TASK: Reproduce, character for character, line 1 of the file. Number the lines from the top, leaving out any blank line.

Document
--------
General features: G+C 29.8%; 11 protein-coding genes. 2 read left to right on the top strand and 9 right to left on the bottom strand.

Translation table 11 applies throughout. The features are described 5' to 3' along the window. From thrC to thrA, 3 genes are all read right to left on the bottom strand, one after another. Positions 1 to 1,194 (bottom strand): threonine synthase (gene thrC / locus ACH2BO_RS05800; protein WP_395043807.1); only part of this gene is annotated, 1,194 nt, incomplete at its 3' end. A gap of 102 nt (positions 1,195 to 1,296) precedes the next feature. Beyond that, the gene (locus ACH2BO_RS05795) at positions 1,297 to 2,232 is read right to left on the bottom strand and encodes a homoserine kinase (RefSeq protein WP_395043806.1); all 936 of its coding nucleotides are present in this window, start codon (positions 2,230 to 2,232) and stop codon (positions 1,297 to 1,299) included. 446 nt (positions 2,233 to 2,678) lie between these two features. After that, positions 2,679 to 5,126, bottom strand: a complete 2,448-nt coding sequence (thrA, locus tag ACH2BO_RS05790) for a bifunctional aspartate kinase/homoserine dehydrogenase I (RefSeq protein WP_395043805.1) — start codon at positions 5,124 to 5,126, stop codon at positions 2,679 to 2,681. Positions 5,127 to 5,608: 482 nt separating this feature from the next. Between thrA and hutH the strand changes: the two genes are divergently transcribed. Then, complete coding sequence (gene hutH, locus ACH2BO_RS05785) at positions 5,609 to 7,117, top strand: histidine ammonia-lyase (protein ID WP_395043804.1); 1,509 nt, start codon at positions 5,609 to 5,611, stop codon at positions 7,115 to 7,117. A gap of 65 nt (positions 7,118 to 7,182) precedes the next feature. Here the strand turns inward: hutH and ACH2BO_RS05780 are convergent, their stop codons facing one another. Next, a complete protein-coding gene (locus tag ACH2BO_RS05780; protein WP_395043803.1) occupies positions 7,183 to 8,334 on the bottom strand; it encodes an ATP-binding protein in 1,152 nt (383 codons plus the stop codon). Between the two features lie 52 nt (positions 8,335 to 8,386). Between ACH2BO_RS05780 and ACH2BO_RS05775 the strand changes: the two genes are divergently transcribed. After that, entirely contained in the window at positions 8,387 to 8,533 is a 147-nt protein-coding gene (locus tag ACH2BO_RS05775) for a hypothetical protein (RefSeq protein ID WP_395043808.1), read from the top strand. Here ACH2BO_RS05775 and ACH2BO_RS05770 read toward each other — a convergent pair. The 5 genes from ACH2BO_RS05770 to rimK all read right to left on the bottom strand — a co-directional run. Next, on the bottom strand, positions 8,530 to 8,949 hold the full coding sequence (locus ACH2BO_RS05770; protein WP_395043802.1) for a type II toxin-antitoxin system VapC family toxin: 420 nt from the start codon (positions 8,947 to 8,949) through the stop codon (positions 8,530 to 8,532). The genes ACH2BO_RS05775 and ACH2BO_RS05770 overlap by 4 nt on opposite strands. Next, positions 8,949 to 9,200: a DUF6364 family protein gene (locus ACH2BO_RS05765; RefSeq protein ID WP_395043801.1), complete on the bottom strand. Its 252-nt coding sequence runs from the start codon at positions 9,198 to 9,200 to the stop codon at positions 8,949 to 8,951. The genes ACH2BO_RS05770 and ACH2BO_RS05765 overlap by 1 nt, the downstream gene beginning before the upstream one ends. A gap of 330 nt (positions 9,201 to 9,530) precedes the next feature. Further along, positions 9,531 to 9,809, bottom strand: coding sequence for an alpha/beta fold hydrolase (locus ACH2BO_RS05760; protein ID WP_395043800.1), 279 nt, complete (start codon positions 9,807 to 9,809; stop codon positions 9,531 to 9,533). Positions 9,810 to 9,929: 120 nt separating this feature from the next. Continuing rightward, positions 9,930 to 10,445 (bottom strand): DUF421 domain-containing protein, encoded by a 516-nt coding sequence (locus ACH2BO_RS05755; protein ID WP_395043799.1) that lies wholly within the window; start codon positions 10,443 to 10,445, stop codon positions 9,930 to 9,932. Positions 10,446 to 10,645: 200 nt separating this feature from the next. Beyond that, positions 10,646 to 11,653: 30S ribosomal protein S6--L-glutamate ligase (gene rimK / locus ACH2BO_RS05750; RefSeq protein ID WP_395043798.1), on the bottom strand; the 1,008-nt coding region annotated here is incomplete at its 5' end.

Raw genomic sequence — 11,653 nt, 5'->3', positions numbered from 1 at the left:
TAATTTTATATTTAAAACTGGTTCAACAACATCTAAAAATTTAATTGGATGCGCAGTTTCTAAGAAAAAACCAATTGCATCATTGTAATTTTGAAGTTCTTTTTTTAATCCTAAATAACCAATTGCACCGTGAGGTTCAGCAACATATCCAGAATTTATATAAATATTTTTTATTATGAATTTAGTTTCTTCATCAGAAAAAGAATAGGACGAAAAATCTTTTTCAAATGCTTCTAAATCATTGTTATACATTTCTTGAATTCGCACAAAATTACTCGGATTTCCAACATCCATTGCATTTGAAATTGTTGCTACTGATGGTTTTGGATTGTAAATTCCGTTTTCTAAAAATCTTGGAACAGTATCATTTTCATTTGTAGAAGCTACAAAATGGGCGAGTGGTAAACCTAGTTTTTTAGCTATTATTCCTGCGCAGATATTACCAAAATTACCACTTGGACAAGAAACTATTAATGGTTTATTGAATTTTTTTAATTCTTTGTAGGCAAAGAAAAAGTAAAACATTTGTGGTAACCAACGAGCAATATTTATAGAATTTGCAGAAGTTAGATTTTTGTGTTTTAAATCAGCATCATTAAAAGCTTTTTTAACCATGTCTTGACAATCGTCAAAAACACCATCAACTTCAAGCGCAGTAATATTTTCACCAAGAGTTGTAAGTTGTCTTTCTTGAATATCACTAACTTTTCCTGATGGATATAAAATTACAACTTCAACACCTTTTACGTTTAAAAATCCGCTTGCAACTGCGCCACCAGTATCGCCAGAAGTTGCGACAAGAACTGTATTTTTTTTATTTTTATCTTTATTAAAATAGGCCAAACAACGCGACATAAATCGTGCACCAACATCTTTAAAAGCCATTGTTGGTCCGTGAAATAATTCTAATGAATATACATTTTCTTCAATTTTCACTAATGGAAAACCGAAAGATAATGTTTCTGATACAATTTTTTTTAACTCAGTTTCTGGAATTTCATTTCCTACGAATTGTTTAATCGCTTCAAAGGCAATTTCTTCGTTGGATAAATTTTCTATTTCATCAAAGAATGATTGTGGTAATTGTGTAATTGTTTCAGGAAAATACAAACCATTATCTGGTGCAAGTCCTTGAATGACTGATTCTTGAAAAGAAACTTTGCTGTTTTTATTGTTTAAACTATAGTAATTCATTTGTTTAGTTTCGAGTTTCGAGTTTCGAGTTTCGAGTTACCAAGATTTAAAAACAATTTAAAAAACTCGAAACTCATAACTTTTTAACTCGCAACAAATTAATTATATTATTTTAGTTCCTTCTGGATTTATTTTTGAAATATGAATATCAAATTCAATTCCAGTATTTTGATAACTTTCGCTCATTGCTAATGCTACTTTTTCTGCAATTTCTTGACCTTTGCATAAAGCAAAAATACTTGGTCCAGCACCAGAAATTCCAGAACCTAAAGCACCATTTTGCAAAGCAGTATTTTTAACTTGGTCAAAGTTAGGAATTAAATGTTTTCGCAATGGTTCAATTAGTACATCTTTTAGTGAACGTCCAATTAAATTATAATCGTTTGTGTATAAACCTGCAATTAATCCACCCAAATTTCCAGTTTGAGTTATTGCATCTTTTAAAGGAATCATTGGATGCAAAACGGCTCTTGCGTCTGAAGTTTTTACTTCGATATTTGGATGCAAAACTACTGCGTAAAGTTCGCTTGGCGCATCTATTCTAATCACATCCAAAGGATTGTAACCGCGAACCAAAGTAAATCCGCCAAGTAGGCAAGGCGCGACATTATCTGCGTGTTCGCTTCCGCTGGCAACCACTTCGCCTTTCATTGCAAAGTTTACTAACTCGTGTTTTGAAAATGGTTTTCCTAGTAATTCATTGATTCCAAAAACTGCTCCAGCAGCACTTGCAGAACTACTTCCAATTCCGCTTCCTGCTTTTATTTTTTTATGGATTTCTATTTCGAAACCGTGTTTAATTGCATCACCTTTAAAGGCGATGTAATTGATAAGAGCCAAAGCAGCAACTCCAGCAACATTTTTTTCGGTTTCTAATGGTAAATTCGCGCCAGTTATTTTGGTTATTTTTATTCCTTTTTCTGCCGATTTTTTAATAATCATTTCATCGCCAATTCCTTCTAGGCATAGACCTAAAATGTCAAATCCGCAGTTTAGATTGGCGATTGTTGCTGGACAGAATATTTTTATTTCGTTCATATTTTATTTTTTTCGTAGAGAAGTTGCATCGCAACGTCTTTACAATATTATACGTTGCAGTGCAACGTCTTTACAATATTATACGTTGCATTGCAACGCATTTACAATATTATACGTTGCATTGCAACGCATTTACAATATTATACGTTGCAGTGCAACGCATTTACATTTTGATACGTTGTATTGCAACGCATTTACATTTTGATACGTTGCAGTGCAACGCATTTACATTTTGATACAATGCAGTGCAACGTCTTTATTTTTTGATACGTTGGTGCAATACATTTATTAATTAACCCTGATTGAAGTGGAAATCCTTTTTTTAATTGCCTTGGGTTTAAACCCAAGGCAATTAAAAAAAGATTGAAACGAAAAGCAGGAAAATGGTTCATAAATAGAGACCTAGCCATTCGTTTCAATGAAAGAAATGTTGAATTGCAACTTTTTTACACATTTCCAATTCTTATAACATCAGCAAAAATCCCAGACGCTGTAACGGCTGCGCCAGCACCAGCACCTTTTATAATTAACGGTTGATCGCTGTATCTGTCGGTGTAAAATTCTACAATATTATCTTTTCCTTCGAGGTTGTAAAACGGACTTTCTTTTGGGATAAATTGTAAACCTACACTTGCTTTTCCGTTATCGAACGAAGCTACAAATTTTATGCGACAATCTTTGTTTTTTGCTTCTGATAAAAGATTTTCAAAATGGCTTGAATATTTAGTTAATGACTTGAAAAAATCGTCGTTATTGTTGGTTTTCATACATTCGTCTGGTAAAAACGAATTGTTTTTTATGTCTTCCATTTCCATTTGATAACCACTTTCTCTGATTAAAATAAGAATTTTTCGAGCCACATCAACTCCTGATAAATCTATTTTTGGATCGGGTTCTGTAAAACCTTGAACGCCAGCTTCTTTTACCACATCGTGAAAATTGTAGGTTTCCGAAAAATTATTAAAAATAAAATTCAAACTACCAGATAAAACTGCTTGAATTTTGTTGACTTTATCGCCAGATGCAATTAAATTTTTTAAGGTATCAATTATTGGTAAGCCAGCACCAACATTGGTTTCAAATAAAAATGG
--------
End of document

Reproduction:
General features: G+C 29.8%; 11 protein-coding genes. 2 read left to right on the top strand and 9 right to left on the bottom strand.